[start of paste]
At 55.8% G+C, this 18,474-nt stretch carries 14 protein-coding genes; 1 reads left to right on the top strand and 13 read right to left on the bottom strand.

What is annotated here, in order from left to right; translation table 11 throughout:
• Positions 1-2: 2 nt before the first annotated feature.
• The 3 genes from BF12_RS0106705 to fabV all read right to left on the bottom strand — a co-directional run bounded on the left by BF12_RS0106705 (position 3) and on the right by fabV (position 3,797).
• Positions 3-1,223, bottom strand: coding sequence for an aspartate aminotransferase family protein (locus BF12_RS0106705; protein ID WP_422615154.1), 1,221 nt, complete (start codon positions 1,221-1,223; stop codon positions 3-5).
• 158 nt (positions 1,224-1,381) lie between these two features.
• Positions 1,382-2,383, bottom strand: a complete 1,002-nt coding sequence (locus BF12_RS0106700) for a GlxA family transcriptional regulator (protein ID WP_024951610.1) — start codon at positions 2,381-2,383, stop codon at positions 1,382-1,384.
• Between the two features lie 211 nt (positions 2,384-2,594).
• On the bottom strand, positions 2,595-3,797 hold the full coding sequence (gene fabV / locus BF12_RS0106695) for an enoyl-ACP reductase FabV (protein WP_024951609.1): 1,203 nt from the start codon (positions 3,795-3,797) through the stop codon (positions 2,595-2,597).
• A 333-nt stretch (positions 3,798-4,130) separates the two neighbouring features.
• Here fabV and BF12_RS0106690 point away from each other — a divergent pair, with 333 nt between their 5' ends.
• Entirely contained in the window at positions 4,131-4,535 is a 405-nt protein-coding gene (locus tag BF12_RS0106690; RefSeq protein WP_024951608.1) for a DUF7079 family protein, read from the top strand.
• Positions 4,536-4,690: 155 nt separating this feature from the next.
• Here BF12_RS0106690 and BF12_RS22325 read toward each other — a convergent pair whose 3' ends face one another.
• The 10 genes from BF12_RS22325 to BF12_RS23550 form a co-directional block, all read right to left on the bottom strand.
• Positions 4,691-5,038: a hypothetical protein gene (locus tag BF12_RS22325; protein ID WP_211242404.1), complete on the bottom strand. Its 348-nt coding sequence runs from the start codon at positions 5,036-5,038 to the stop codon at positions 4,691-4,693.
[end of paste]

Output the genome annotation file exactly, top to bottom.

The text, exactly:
At 55.8% G+C, this 18,474-nt stretch carries 14 protein-coding genes; 1 reads left to right on the top strand and 13 read right to left on the bottom strand.

What is annotated here, in order from left to right; translation table 11 throughout:
• Positions 1-2: 2 nt before the first annotated feature.
• The 3 genes from BF12_RS0106705 to fabV all read right to left on the bottom strand — a co-directional run bounded on the left by BF12_RS0106705 (position 3) and on the right by fabV (position 3,797).
• Positions 3-1,223, bottom strand: coding sequence for an aspartate aminotransferase family protein (locus BF12_RS0106705; protein ID WP_422615154.1), 1,221 nt, complete (start codon positions 1,221-1,223; stop codon positions 3-5).
• 158 nt (positions 1,224-1,381) lie between these two features.
• Positions 1,382-2,383, bottom strand: a complete 1,002-nt coding sequence (locus BF12_RS0106700) for a GlxA family transcriptional regulator (protein ID WP_024951610.1) — start codon at positions 2,381-2,383, stop codon at positions 1,382-1,384.
• Between the two features lie 211 nt (positions 2,384-2,594).
• On the bottom strand, positions 2,595-3,797 hold the full coding sequence (gene fabV / locus BF12_RS0106695) for an enoyl-ACP reductase FabV (protein WP_024951609.1): 1,203 nt from the start codon (positions 3,795-3,797) through the stop codon (positions 2,595-2,597).
• A 333-nt stretch (positions 3,798-4,130) separates the two neighbouring features.
• Here fabV and BF12_RS0106690 point away from each other — a divergent pair, with 333 nt between their 5' ends.
• Entirely contained in the window at positions 4,131-4,535 is a 405-nt protein-coding gene (locus tag BF12_RS0106690; RefSeq protein WP_024951608.1) for a DUF7079 family protein, read from the top strand.
• Positions 4,536-4,690: 155 nt separating this feature from the next.
• Here BF12_RS0106690 and BF12_RS22325 read toward each other — a convergent pair whose 3' ends face one another.
• The 10 genes from BF12_RS22325 to BF12_RS23550 form a co-directional block, all read right to left on the bottom strand.
• Positions 4,691-5,038: a hypothetical protein gene (locus tag BF12_RS22325; protein ID WP_211242404.1), complete on the bottom strand. Its 348-nt coding sequence runs from the start codon at positions 5,036-5,038 to the stop codon at positions 4,691-4,693.